The premise was simple: five kids, just living their lives. There'd be a new movie about them every five years, starting in kindergarten. But no one could have predicted what the cameras would capture. And no one could have predicted that Justine would be the star.
Now sixteen, Justine doesn't feel like a star anymore. In fact, when she hears the crew has gotten the green light to film Five at Sixteen, all she feels is dread. The kids who shared the same table in kindergarten have become teenagers who hardly know one another. And Justine, who was so funny and edgy in the first two movies, feels like a disappointment.
But these teens have a bond that goes deeper than what's on film. They've all shared the painful details of their lives with countless viewers. They all know how it feels to have fans as well as friends. So when this latest movie gives them the chance to reunite, Justine and her costars are going to take it. Because sometimes, the only way to see yourself is through someone else's eyes.
Smart, fresh, and frequently funny, You Look Different in Real Life is a piercing novel about life in an age where the lines between what's personal and what's public aren't always clear.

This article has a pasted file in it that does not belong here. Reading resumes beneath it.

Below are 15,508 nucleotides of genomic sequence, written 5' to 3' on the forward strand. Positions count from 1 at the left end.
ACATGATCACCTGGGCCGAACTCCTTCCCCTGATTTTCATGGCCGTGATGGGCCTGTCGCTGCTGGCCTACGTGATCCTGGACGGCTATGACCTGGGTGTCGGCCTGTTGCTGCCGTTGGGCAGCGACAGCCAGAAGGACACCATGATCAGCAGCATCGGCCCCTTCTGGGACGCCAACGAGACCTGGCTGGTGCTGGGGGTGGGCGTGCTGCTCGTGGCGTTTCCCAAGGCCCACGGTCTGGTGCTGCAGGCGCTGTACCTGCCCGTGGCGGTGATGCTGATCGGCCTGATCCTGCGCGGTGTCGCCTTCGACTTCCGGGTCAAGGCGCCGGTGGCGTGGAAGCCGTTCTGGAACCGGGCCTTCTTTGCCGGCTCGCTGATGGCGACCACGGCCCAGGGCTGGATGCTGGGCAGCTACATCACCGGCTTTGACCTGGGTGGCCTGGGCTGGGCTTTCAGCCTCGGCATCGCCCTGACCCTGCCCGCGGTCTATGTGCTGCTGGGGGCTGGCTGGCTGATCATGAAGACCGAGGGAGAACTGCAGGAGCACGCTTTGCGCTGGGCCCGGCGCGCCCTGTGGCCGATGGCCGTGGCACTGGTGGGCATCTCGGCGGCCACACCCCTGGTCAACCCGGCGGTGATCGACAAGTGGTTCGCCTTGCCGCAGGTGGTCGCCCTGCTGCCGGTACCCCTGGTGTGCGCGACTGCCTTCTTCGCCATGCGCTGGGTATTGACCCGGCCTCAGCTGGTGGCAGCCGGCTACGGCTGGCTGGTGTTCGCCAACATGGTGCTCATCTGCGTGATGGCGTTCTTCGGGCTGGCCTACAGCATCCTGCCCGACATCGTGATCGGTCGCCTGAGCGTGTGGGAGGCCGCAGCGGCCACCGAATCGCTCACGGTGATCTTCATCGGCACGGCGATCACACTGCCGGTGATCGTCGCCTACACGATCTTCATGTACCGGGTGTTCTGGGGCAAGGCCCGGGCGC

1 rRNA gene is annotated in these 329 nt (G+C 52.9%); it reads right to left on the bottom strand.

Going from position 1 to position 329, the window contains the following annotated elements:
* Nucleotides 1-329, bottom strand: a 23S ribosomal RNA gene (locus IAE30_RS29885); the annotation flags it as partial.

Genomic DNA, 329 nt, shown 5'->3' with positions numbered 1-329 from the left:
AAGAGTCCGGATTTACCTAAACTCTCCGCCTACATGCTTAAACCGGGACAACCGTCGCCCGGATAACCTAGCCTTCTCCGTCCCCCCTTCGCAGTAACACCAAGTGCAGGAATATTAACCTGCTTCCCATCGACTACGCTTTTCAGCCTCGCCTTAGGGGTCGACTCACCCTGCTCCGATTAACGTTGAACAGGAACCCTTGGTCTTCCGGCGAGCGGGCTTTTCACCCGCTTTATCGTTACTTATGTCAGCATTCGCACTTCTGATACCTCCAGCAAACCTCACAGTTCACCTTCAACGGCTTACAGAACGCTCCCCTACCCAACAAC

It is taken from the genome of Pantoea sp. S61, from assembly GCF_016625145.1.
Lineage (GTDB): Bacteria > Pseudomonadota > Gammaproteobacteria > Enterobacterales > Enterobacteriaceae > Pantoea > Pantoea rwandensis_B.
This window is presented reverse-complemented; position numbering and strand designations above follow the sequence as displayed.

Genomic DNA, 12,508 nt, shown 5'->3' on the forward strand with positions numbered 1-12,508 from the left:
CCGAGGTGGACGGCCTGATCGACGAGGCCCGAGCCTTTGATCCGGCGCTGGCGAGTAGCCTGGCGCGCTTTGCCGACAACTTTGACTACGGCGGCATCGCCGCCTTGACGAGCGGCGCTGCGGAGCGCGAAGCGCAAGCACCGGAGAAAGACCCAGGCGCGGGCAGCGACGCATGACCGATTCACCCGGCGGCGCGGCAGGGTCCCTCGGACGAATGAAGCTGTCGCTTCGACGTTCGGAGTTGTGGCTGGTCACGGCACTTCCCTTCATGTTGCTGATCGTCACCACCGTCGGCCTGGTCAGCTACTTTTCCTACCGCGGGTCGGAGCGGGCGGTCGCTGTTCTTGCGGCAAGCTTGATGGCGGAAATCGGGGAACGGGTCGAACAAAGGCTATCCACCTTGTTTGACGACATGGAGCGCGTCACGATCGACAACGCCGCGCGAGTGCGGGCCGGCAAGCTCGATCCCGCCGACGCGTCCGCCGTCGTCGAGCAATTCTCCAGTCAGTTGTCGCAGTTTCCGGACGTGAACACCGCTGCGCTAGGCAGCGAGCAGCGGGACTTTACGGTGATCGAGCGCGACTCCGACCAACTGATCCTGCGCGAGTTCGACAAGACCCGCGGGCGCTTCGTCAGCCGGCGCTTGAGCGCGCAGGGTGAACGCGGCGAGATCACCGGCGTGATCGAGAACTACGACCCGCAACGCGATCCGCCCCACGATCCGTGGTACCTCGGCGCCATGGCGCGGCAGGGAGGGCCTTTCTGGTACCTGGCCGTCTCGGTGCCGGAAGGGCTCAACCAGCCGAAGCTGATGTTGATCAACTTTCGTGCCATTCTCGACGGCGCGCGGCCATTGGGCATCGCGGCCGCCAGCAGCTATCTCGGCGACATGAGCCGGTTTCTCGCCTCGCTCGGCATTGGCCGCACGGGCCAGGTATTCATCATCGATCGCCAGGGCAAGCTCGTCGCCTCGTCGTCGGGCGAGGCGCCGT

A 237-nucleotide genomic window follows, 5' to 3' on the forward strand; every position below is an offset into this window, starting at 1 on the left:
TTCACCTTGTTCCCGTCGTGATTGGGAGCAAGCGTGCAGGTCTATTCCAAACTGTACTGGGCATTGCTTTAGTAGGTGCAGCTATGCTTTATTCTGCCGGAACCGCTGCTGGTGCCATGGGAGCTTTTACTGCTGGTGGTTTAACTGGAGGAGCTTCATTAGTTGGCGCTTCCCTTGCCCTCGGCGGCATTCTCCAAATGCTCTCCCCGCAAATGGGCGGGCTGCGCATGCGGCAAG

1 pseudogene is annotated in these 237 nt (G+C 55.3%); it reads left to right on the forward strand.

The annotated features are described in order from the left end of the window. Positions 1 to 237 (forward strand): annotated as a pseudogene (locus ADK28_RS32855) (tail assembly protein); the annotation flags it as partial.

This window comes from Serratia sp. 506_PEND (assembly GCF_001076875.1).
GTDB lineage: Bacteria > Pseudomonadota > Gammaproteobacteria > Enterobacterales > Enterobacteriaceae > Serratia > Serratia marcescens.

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“Although the story is told from Justine’s perspective, her four classmates are equally complex and interesting, with deep personal conflicts. Castle succeeds in providing suspense and drama as each character’s emotional baggageis unpacked on and off the screen.”
"With its implicit commentary on today’s reality-show culture, this provocative novel explores what makes observing strangers fumbling through life so addictively entertaining—and so eye-opening, too."
--The Horn Book
A digital-original short story starring a supporting character from the novel "You Look Different in Real Life," available now from HarperTeen Impulse. The premise was simple: Five kids living their real lives, with a new movie about them every five years. But that was before Keira’s mother walked out and the cameras captured every heartbreaking detail for the world to see. Now Keira doesn’t even know what "real life" means—she only knows how to pretend to be herself. Then she meets Garrett on a bus to New York City. At first, Keira creates a fictional identity and enjoys the freedom of being someone totally different. But as their brief connection turns into something more, Keira starts to see what life could be like if she just stopped pretending and accepted the person she really is.